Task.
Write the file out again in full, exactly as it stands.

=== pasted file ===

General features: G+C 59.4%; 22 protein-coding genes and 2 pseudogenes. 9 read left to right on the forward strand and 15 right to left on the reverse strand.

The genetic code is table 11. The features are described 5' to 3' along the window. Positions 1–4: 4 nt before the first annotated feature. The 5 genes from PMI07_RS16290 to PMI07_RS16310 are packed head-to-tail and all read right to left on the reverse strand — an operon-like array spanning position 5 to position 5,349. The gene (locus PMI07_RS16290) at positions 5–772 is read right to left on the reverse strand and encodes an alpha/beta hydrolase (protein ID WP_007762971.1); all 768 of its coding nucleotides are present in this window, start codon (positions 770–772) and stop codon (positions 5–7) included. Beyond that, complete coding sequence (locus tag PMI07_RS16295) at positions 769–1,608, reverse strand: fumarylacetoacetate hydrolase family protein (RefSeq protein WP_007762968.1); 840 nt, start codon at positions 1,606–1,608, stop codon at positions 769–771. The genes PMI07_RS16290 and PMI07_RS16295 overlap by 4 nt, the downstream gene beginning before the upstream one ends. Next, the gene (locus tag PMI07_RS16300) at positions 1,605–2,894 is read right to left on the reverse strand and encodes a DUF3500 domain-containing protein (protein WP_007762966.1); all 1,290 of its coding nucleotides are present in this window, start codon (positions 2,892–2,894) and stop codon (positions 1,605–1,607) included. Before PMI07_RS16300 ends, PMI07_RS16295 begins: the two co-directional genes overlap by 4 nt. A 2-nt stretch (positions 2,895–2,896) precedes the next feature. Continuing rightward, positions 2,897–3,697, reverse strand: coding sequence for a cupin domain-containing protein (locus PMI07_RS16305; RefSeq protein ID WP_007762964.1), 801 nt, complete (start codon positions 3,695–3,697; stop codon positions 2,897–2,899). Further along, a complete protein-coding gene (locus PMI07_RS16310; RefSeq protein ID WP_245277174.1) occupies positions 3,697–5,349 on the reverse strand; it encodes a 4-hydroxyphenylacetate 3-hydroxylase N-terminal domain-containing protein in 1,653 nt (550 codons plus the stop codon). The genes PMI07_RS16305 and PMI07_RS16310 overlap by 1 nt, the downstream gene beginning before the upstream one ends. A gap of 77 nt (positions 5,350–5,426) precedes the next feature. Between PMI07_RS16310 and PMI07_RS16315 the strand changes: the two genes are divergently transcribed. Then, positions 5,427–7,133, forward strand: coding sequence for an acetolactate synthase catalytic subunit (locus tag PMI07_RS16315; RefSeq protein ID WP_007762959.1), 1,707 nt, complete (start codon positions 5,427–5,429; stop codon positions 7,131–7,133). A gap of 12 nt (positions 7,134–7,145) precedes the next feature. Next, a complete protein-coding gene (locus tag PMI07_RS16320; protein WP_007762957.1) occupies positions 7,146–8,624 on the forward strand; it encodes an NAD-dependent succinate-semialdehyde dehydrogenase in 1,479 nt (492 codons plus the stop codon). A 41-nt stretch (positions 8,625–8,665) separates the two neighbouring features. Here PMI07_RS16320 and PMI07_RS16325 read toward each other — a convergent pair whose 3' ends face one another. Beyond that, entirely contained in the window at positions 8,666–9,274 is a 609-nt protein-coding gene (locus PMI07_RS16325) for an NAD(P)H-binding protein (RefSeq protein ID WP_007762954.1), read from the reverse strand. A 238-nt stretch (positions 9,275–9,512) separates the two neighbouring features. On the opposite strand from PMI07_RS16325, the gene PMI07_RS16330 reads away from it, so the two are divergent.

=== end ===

General features: G+C 59.4%; 22 protein-coding genes and 2 pseudogenes. 9 read left to right on the forward strand and 15 right to left on the reverse strand.

The genetic code is table 11. The features are described 5' to 3' along the window. Positions 1–4: 4 nt before the first annotated feature. The 5 genes from PMI07_RS16290 to PMI07_RS16310 are packed head-to-tail and all read right to left on the reverse strand — an operon-like array spanning position 5 to position 5,349. The gene (locus PMI07_RS16290) at positions 5–772 is read right to left on the reverse strand and encodes an alpha/beta hydrolase (protein ID WP_007762971.1); all 768 of its coding nucleotides are present in this window, start codon (positions 770–772) and stop codon (positions 5–7) included. Beyond that, complete coding sequence (locus tag PMI07_RS16295) at positions 769–1,608, reverse strand: fumarylacetoacetate hydrolase family protein (RefSeq protein WP_007762968.1); 840 nt, start codon at positions 1,606–1,608, stop codon at positions 769–771. The genes PMI07_RS16290 and PMI07_RS16295 overlap by 4 nt, the downstream gene beginning before the upstream one ends. Next, the gene (locus tag PMI07_RS16300) at positions 1,605–2,894 is read right to left on the reverse strand and encodes a DUF3500 domain-containing protein (protein WP_007762966.1); all 1,290 of its coding nucleotides are present in this window, start codon (positions 2,892–2,894) and stop codon (positions 1,605–1,607) included. Before PMI07_RS16300 ends, PMI07_RS16295 begins: the two co-directional genes overlap by 4 nt. A 2-nt stretch (positions 2,895–2,896) precedes the next feature. Continuing rightward, positions 2,897–3,697, reverse strand: coding sequence for a cupin domain-containing protein (locus PMI07_RS16305; RefSeq protein ID WP_007762964.1), 801 nt, complete (start codon positions 3,695–3,697; stop codon positions 2,897–2,899). Further along, a complete protein-coding gene (locus PMI07_RS16310; RefSeq protein ID WP_245277174.1) occupies positions 3,697–5,349 on the reverse strand; it encodes a 4-hydroxyphenylacetate 3-hydroxylase N-terminal domain-containing protein in 1,653 nt (550 codons plus the stop codon). The genes PMI07_RS16305 and PMI07_RS16310 overlap by 1 nt, the downstream gene beginning before the upstream one ends. A gap of 77 nt (positions 5,350–5,426) precedes the next feature. Between PMI07_RS16310 and PMI07_RS16315 the strand changes: the two genes are divergently transcribed. Then, positions 5,427–7,133, forward strand: coding sequence for an acetolactate synthase catalytic subunit (locus tag PMI07_RS16315; RefSeq protein ID WP_007762959.1), 1,707 nt, complete (start codon positions 5,427–5,429; stop codon positions 7,131–7,133). A gap of 12 nt (positions 7,134–7,145) precedes the next feature. Next, a complete protein-coding gene (locus tag PMI07_RS16320; protein WP_007762957.1) occupies positions 7,146–8,624 on the forward strand; it encodes an NAD-dependent succinate-semialdehyde dehydrogenase in 1,479 nt (492 codons plus the stop codon). A 41-nt stretch (positions 8,625–8,665) separates the two neighbouring features. Here PMI07_RS16320 and PMI07_RS16325 read toward each other — a convergent pair whose 3' ends face one another. Beyond that, entirely contained in the window at positions 8,666–9,274 is a 609-nt protein-coding gene (locus PMI07_RS16325) for an NAD(P)H-binding protein (RefSeq protein ID WP_007762954.1), read from the reverse strand. A 238-nt stretch (positions 9,275–9,512) separates the two neighbouring features. On the opposite strand from PMI07_RS16325, the gene PMI07_RS16330 reads away from it, so the two are divergent.